Chief Technology Officer, Smithsonian Institution
Carmen Iannacone is the Chief Technology Officer for the Smithsonian Institution. He is responsible for evaluating and implementing new technologies for use in the Smithsonian IT infrastructure, and for optimizing performance of its IT operations. The Institution’s nineteen museums and research stations provide a diverse technology climate, and his role is an integral liaison between centralized IT and the public.
Prior to joining the Smithsonian, Carmen Iannacone served as director of worldwide IT operations for the Federal Acquisition Service of the General Services Administration (GSA), and was partner a software development consultancy in Alexandria, VA. He holds several patents for software and lives in Sterling, VA.
Carmen is currently on the Federal Cloud Computing Task Force.
The Smithsonian Institution is an educational and research institute and associated museum complex, administered and funded by the government of the United States and by funds from its endowment, contributions, and profits from its retail operations, concessions, licensing activities, and magazines.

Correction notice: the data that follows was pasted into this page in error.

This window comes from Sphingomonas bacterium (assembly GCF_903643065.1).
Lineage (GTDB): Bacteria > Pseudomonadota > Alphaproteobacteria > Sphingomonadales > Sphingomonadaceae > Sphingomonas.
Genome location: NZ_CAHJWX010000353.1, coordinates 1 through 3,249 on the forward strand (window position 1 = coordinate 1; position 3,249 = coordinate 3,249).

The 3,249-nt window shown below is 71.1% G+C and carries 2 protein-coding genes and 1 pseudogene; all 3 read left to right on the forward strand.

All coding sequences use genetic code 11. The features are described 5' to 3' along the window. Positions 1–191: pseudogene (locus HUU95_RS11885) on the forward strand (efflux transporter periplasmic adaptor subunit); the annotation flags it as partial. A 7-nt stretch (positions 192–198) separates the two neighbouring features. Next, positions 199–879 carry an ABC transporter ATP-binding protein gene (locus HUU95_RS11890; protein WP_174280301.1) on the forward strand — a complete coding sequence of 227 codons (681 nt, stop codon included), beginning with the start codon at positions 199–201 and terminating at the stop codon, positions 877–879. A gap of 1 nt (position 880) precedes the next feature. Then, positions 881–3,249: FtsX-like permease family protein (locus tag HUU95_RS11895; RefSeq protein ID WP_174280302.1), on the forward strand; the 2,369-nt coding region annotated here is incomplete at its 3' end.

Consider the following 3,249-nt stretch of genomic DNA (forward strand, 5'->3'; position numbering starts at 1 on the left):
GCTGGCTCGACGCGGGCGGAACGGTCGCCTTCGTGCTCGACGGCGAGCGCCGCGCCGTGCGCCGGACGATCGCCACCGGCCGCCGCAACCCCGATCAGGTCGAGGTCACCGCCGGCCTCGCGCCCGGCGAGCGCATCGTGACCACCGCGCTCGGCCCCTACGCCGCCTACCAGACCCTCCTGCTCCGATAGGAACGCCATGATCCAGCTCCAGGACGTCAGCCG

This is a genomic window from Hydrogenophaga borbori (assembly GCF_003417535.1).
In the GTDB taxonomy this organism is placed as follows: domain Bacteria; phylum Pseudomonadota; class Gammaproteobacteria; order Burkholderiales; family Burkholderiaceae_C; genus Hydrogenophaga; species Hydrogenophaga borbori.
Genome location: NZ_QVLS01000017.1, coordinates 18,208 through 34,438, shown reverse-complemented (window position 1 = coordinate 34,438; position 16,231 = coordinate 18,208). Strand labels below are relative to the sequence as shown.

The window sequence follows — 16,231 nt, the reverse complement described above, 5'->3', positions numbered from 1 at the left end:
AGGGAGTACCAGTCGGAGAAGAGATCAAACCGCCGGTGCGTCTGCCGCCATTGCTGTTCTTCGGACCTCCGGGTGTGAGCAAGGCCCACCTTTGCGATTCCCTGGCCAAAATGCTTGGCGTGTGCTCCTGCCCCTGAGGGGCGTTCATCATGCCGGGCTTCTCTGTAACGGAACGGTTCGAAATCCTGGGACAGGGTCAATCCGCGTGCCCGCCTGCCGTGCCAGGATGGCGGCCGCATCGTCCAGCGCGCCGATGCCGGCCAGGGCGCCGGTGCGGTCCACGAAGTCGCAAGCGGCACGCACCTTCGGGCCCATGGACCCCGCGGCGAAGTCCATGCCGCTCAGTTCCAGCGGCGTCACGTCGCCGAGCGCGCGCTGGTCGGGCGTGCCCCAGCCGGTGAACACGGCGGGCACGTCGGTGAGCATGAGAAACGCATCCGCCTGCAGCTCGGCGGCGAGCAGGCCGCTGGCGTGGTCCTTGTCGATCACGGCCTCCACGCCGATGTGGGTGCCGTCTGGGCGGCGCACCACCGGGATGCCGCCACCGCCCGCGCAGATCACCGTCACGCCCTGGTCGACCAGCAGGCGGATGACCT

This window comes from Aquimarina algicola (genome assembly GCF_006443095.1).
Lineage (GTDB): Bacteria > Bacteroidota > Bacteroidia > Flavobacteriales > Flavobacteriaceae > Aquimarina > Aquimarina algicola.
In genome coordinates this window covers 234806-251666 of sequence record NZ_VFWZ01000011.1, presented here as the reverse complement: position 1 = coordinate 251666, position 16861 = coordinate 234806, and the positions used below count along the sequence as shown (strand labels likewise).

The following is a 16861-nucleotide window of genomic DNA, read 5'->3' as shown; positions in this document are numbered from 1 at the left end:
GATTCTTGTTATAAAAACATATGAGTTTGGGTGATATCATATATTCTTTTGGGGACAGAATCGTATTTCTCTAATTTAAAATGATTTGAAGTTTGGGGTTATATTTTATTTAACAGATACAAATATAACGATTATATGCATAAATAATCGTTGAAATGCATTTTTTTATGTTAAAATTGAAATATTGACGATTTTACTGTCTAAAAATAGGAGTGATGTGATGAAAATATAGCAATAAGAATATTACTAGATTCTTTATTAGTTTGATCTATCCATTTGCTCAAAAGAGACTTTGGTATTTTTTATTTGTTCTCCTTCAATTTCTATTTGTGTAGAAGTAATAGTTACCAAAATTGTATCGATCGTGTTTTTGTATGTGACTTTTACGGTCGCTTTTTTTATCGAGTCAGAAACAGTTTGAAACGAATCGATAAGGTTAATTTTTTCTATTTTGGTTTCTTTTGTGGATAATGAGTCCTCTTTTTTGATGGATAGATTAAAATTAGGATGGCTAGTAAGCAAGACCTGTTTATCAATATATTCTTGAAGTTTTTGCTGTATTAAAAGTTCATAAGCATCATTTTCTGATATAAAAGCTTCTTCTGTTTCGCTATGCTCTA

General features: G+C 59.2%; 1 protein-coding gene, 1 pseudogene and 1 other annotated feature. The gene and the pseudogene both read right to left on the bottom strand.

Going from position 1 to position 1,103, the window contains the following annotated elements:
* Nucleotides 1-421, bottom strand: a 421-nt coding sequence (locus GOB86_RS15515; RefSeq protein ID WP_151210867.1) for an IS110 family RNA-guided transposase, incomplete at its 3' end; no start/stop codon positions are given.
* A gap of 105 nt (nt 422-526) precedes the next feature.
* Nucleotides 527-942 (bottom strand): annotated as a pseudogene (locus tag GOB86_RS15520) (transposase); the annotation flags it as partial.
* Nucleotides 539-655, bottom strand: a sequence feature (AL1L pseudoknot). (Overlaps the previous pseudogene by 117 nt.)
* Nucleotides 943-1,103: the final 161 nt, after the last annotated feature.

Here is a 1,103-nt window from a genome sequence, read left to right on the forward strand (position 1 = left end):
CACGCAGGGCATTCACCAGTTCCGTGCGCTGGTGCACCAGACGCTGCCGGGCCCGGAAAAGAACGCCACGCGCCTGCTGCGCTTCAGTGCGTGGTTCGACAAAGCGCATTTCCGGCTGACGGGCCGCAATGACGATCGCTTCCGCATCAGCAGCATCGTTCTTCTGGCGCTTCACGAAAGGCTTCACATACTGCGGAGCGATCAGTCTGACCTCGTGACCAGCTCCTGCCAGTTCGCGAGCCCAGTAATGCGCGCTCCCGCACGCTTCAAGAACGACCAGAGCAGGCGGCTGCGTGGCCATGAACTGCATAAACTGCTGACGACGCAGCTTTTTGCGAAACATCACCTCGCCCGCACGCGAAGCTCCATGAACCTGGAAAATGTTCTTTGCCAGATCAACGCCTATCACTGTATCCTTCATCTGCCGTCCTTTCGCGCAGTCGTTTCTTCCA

While most of its 19 museums, its zoo, and its nine research centers facilities are located in Washington, D.C., sites are also located in New York City, Virginia, Panama, and elsewhere. The Smithsonian has over 136 million items in its collections, publishes two magazines named Smithsonian (monthly) and Air & Space (bimonthly), and employs the Smithsonian Police to protect visitors, staff, and the property of its museums.
The Smithsonian Institution is the largest museum complex in the world, and many of its buildings are historical and architectural landmarks. In addition, 156 other museums are Smithsonian affiliates.
Cloud computing offers a collection of cost- and performance-benefits to conventional provisioning and maintenance of IT systems. However there are a number of hurdles enterprises must consider en route to cloud adoption, and choices in weighing alternatives.
Considerations include security, migration, data stewardship, and pricing models, and these will be explored along with some discussion of how Federal officials are addressing impediments to wider adoption. Lastly, elements of the Smithsonian Institution's computing environment will be explored from the dimension of cloud consideration.